If you are more adventurous than I am, please order the "Stuck in Idaho" which consists of a pizza topped with baked sweet potatoes, grilled chicken, caramelized onions and the ubiquitous three-cheese blend. I'm curious to know what you think of it.

Wednesday, February 18, 2009

A trip to the tailor

Last week, we began freshening up the old wardrobe. Some of our suits are getting a bit raggedy and there is nothing to lift the spirits and put a spring in one's step like a new suit. We went to Porta Classica in Mattapan for the cure to our sartorial doldrums. The on site tailor offered to make alterations but we declined, not wanting to take the Mattapan High Speed so far out of our way this week to pick up the finished goods.

There are two tailor shops in my Fourth Haven neighborhood where Columbia and Savin Hill intersect. On of them is the space shared by Vietnam Records and Kim Ahn Alterations. The other is Lien's Bridal at 932 Dot Ave. Lien's is marginally closer to to my home so I opted to give them a try. I picked up my hemmed pants this afternoon, satisfied.

This is primarily a bridal shop and men may be turned off by the racks of gowns and wedding froo-froo that take up the majority of the floor space. They shouldn't be. The shop's proprietor is a seamstress with nimble fingers who sews a mean cuff at the bottom of an inseam. We haven't tested the finished product yet, but her handiwork was offered for inspection and it seems as durable as a parachute seam without any stitching visible from the outside. We also brought a pair of pants for repair at the same visit and left today with a superior product, better than the original. No shoddy thread or wispy filigree here. This is quality tailoring that looks like it will stand up to being caught in a motorcycle's kickstand.

I'm sure my accent was as difficult for the seamstress to understand as hers was for me. We weren't discussing Shopenhauer, just getting pants hemmed, so subtleties and shades of connotation weren't important to hammer out the work request. To repair the hem on my pants cost $5.00. To hem the new pants cost $12.00 apiece. I paid with two twenty dollar bills and received eleven crisp Washingtons as change.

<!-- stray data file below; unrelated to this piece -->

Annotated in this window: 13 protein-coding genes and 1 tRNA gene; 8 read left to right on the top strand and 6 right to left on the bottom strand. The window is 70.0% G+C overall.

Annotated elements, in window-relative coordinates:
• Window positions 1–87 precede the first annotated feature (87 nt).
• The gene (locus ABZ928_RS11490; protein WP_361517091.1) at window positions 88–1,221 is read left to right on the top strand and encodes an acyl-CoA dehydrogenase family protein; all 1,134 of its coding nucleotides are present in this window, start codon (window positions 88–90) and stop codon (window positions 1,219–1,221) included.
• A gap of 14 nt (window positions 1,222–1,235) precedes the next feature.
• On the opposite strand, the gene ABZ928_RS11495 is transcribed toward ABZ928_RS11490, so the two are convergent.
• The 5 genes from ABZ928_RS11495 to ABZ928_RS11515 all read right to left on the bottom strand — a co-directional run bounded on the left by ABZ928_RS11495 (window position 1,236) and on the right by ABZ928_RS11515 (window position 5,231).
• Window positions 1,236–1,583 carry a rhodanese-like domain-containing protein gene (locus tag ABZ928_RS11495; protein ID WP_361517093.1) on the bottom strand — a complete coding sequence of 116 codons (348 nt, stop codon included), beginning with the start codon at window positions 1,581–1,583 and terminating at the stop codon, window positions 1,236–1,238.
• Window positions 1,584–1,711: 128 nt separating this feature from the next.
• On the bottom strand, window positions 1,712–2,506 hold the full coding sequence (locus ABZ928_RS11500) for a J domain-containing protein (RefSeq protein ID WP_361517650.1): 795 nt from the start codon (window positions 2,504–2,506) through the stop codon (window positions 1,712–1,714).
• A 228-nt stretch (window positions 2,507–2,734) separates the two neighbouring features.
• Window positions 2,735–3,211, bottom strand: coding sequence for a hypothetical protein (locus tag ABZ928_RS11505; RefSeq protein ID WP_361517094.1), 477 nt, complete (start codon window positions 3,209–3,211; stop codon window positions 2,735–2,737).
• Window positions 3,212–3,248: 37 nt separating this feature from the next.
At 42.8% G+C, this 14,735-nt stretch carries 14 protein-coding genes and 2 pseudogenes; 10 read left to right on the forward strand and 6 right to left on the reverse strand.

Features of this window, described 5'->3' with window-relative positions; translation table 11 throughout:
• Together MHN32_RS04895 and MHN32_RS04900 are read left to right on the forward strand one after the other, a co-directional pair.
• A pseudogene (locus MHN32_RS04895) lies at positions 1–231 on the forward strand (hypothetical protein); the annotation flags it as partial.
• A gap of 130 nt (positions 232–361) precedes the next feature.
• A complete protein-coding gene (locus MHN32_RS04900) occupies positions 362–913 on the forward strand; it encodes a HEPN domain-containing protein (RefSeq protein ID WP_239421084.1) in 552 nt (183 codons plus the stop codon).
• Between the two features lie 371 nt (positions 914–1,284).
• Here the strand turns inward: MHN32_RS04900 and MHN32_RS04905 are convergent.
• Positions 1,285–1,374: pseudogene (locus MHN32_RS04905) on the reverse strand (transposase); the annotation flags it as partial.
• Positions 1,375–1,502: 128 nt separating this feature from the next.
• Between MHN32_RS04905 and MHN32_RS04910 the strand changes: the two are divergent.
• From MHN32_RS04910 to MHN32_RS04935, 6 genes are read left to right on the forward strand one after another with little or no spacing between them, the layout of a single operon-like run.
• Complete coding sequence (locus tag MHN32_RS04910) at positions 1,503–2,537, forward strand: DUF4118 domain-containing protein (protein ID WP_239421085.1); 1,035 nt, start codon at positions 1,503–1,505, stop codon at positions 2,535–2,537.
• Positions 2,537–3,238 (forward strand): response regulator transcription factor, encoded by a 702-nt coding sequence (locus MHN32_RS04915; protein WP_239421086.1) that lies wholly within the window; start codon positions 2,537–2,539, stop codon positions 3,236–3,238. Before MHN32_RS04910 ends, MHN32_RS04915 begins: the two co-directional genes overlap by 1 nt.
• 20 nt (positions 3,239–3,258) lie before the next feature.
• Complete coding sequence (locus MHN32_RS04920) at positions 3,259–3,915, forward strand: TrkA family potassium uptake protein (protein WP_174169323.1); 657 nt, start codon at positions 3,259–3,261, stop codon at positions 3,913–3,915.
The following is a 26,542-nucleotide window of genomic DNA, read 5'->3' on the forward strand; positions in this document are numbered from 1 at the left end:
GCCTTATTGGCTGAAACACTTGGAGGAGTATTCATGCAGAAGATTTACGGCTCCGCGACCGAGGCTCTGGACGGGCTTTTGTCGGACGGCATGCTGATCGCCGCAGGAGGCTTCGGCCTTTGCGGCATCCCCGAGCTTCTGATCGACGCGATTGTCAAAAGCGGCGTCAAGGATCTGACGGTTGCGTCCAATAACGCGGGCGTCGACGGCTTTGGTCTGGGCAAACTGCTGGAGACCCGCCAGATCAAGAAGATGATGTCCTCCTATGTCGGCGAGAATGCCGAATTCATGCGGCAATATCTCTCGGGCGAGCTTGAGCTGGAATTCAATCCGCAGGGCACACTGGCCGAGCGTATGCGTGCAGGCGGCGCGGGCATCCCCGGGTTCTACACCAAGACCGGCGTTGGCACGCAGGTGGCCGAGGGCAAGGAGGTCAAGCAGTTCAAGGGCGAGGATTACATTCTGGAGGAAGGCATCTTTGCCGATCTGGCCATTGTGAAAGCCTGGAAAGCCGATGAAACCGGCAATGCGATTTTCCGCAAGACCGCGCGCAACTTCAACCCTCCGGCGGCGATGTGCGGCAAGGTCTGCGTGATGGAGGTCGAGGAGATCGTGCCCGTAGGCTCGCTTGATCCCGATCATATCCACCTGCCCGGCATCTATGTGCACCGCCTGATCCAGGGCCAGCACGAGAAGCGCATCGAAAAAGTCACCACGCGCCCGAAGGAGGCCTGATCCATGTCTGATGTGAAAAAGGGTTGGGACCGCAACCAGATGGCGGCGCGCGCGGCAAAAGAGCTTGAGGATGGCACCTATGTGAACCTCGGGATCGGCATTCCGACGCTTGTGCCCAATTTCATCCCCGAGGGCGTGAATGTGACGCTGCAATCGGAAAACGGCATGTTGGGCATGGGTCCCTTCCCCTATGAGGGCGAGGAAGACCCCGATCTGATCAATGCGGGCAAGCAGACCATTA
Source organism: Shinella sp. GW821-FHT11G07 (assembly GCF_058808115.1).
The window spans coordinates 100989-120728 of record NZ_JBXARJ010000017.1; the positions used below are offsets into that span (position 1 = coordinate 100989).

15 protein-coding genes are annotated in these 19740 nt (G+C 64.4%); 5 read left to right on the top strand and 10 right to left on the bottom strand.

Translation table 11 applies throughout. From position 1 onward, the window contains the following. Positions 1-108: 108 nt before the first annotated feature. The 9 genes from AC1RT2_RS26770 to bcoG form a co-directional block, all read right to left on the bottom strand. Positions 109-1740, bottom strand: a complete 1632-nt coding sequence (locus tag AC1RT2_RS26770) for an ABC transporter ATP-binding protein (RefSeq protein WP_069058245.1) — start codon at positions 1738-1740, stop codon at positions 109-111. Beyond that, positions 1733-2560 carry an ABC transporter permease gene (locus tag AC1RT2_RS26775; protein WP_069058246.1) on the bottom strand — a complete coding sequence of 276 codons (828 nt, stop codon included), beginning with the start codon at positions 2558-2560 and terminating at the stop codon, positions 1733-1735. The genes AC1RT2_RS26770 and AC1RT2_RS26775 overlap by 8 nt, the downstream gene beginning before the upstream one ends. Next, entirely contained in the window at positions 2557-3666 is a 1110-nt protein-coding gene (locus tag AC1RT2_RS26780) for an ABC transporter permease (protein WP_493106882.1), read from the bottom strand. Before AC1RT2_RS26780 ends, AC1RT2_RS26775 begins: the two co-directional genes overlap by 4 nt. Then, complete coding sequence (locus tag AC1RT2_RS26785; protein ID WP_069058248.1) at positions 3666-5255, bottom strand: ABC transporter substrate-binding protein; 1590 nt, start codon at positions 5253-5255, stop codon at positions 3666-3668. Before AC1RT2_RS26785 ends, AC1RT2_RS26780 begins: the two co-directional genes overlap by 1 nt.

The conditions printed on the bottom of the receipt are a bit muddled but mostly understandable and reasonable. "We do not shrink any justifiable responsibility..." "We can not [sic] be responsible for weak, tender, defective or adulterated materials..." "Errors in budie [sic]count must be reported to the company withing 48 hours." All in all, a good deal at a good price and we are sure anything lost in translation can be solved to every one's satisfaction. We didn't detect any error in budie count.

Tuesday, February 17, 2009

Why fear?

It is natural to feel fear in certain situations but not when you are just walking down a street. Dorchester unjustly has a reputation that makes drivers' knuckles go white around the steering wheel as they exit I-93 onto Freeport Street. I don't know why. I have lived in Dorchester almost two years and I have never felt my life or property threatened. I've been all over Dorchester, in the classy neighborhoods and in the sketchier ones. Everyone has always been polite and helpful. I have never been approached to be a party to an illegal act, though my manners and dress would lead one to assume that I was in some places for no other reason.